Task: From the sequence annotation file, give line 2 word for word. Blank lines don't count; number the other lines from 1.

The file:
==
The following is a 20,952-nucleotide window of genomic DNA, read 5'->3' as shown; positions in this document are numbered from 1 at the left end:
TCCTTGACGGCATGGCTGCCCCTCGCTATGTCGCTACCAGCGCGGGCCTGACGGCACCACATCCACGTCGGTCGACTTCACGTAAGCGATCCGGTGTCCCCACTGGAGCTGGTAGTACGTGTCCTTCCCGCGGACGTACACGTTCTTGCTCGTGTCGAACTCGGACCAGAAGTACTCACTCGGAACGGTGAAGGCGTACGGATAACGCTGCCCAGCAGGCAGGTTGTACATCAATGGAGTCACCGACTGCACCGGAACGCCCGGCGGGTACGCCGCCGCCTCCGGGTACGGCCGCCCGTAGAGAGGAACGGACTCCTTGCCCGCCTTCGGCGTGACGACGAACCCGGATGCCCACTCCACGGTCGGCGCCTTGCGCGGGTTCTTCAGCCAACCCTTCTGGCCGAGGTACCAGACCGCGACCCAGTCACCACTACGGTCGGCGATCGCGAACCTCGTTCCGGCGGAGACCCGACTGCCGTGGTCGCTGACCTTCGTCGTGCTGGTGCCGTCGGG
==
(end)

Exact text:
TCCTTGACGGCATGGCTGCCCCTCGCTATGTCGCTACCAGCGCGGGCCTGACGGCACCACATCCACGTCGGTCGACTTCACGTAAGCGATCCGGTGTCCCCACTGGAGCTGGTAGTACGTGTCCTTCCCGCGGACGTACACGTTCTTGCTCGTGTCGAACTCGGACCAGAAGTACTCACTCGGAACGGTGAAGGCGTACGGATAACGCTGCCCAGCAGGCAGGTTGTACATCAATGGAGTCACCGACTGCACCGGAACGCCCGGCGGGTACGCCGCCGCCTCCGGGTACGGCCGCCCGTAGAGAGGAACGGACTCCTTGCCCGCCTTCGGCGTGACGACGAACCCGGATGCCCACTCCACGGTCGGCGCCTTGCGCGGGTTCTTCAGCCAACCCTTCTGGCCGAGGTACCAGACCGCGACCCAGTCACCACTACGGTCGGCGATCGCGAACCTCGTTCCGGCGGAGACCCGACTGCCGTGGTCGCTGACCTTCGTCGTGCTGGTGCCGTCGGG